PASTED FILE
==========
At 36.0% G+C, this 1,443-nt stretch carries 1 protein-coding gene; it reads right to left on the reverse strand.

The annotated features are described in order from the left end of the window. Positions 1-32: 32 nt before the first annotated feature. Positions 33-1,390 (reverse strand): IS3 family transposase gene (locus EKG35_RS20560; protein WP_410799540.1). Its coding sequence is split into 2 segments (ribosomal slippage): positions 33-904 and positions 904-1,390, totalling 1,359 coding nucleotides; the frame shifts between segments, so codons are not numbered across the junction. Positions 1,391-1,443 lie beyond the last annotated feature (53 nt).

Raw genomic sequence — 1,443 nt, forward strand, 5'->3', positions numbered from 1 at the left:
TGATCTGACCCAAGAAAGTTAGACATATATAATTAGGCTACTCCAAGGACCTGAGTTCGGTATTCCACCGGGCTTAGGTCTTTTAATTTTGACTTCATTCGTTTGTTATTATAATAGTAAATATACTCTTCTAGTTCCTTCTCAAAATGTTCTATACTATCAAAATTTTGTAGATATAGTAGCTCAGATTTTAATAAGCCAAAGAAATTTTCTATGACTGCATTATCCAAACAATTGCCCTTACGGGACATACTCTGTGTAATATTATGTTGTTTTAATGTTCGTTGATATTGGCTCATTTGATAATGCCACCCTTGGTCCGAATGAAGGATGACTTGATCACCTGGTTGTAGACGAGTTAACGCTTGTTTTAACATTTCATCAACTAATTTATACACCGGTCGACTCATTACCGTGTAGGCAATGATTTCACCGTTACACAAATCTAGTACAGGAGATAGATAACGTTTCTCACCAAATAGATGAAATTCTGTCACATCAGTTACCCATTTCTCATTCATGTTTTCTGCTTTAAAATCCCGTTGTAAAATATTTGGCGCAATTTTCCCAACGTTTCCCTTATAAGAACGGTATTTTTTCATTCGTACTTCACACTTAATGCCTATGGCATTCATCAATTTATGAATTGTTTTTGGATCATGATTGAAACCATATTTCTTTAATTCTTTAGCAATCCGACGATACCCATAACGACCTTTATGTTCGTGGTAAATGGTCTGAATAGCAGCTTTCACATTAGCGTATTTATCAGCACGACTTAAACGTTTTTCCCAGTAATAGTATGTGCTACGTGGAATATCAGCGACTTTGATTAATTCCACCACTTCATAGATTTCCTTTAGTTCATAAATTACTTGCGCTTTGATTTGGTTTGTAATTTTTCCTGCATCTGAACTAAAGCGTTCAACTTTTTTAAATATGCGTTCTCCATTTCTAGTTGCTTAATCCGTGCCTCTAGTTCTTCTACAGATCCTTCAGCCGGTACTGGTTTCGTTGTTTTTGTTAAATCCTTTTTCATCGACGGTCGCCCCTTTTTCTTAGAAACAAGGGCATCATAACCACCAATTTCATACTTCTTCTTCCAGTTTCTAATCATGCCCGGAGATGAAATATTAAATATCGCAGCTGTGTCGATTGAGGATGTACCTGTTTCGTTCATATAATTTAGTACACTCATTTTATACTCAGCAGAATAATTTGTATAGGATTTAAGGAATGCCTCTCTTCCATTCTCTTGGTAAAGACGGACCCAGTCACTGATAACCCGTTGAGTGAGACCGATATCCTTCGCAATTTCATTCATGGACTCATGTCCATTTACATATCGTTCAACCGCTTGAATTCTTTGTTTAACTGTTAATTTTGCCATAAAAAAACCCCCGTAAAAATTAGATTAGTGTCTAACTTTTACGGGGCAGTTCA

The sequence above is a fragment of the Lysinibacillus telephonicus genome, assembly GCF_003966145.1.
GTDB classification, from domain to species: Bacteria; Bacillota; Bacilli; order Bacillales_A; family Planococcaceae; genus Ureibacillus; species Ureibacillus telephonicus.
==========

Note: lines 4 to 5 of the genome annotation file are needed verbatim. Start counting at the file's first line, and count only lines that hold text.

TGATCTGACCCAAGAAAGTTAGACATATATAATTAGGCTACTCCAAGGACCTGAGTTCGGTATTCCACCGGGCTTAGGTCTTTTAATTTTGACTTCATTCGTTTGTTATTATAATAGTAAATATACTCTTCTAGTTCCTTCTCAAAATGTTCTATACTATCAAAATTTTGTAGATATAGTAGCTCAGATTTTAATAAGCCAAAGAAATTTTCTATGACTGCATTATCCAAACAATTGCCCTTACGGGACATACTCTGTGTAATATTATGTTGTTTTAATGTTCGTTGATATTGGCTCATTTGATAATGCCACCCTTGGTCCGAATGAAGGATGACTTGATCACCTGGTTGTAGACGAGTTAACGCTTGTTTTAACATTTCATCAACTAATTTATACACCGGTCGACTCATTACCGTGTAGGCAATGATTTCACCGTTACACAAATCTAGTACAGGAGATAGATAACGTTTCTCACCAAATAGATGAAATTCTGTCACATCAGTTACCCATTTCTCATTCATGTTTTCTGCTTTAAAATCCCGTTGTAAAATATTTGGCGCAATTTTCCCAACGTTTCCCTTATAAGAACGGTATTTTTTCATTCGTACTTCACACTTAATGCCTATGGCATTCATCAATTTATGAATTGTTTTTGGATCATGATTGAAACCATATTTCTTTAATTCTTTAGCAATCCGACGATACCCATAACGACCTTTATGTTCGTGGTAAATGGTCTGAATAGCAGCTTTCACATTAGCGTATTTATCAGCACGACTTAAACGTTTTTCCCAGTAATAGTATGTGCTACGTGGAATATCAGCGACTTTGATTAATTCCACCACTTCATAGATTTCCTTTAGTTCATAAATTACTTGCGCTTTGATTTGGTTTGTAATTTTTCCTGCATCTGAACTAAAGCGTTCAACTTTTTTAAATATGCGTTCTCCATTTCTAGTTGCTTAATCCGTGCCTCTAGTTCTTCTACAGATCCTTCAGCCGGTACTGGTTTCGTTGTTTTTGTTAAATCCTTTTTCATCGACGGTCGCCCCTTTTTCTTAGAAACAAGGGCATCATAACCACCAATTTCATACTTCTTCTTCCAGTTTCTAATCATGCCCGGAGATGAAATATTAAATATCGCAGCTGTGTCGATTGAGGATGTACCTGTTTCGTTCATATAATTTAGTACACTCATTTTATACTCAGCAGAATAATTTGTATAGGATTTAAGGAATGCCTCTCTTCCATTCTCTTGGTAAAGACGGACCCAGTCACTGATAACCCGTTGAGTGAGACCGATATCCTTCGCAATTTCATTCATGGACTCATGTCCATTTACATATCGTTCAACCGCTTGAATTCTTTGTTTAACTGTTAATTTTGCCATAAAAAAACCCCCGTAAAAATTAGATTAGTGTCTAACTTTTACGGGGCAGTTCA

The sequence above is a fragment of the Lysinibacillus telephonicus genome, assembly GCF_003966145.1.